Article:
COMPUTERS LEND A HAND
By: Matthew Granovetter
Originally Published in The Jerusalem Post, July 17,
With the increasing popularity of the Internet, the game of bridge is
changing. If you have the right hardware and software, you can now play
live bridge on the computer, watch bridge games and even view famous bridge
games from the past.
Perhaps when the Jewish sages said that our entire lives will be played
back before our eyes in the hereafter, they weren't kidding. (Though in
the case of bridge players, you may be very unhappy to see some of your
mistakes a second time!) In this life, anyway, you can now watch thousands
of bridge deals from the past, with the option of pausing the play at any
point to review the position. You do this by logging into "Bridge
Plaza" (http://www.bridgeplaza.com). From there you will find directions
to download the required software and choose among computer "VuGraph
shows" (52-card diagrams in which the cards actually "move")
from championship events.
Bridge Plaza will also help you connect to other interesting web sites,
such as the American Contract Bridge League web page, book dealers, and
private pages, such as Israel's Ophir Herbst's homepage. Two of the people
behind Bridge Plaza are Toronto's Fred Gitelman and Sheri Winestock, who
are here this week as part of the Canadian Maccabiah bridge team (which
also includes Steve Aarons, of Toronto, and Peter Schwartz, of Montreal).
Gitelman was a pioneer in revolutionizing live VuGraph presentations.
A decade ago, VuGraph was presented by simple overhead projector and screen.
Four hands were typed on a sheet of paper and someone at the projector
had to write in the bids and cross off the cards as the hand was reported
by microphone from another room. Gitelman changed all that. He created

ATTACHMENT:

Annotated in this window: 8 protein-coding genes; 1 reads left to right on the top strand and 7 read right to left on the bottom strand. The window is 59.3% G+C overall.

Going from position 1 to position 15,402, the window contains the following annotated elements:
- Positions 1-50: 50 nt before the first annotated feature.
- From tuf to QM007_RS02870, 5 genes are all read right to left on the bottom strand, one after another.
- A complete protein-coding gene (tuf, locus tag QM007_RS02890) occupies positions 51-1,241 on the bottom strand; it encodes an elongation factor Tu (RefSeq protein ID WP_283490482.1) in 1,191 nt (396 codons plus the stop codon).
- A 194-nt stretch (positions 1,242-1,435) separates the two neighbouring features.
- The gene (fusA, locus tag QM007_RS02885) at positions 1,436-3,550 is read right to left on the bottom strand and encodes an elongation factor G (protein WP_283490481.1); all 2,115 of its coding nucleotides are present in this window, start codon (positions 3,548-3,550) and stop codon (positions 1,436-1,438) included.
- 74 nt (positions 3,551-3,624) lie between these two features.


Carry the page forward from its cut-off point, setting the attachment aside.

a computer version, which showed the bids and plays in large, colorful
illustrations. In the last few years, he incorporated this to the Internet.
Gitelman is also famous as the producer of the best-selling software
for home computers: Bridge Master. This Windows-based product allows you
to study bridge and improve by playing instructional hands on your computer.
Readers who are interested should contact Gitelman this week at the Mecure
Hotel in Jerusalem, where the Maccabiah bridge tournament is being held
(through Wednesday, July 23).
Opening lead: 5
IN 1995, in Beijing, Gitelman's Canadian team reached the final of the
world championships after defeating Sweden in the semifinals. Gitelman
was South on this week's deal from that match. West opened the bidding
with 2, showing a two-suited hand
with hearts and a minor, 7-11 points.
Gitelman's partner overcalled 3
and Gitelman made the aggressive call of 3NT. There were two strikes against
this call: first, he didn't hold a real heart stopper, and second, he had
no club honor to help his partner run the club suit. Nevertheless, his
daring bid succeeded after West's low-heart opening lead.
West's lead was reasonable, however, because declarer rated to have
three hearts for his bid. By leading a low heart instead of an honor, West
would leave East with a heart return if East started with a doubleton.
Gitelman won the first trick and took the club finesse. When the 10
held, he led another club to the J
and the cashed the A. East showed
out and Gitelman now had to guess the location of the Q
for his ninth trick. Since West had already shown up with 10 points (the
A-K and K),
East was almost a sure bet to have the Q.
So Gitelman cashed the A and
led the J for a finesse. When
it succeeded, he had 10 tricks.
At the other table the same contract was defeated when Gitelman's teammate
led the A and K
on opening lead, cashing the first six heart tricks. But at that table
East had raised hearts, so the lead of an honor was indicated.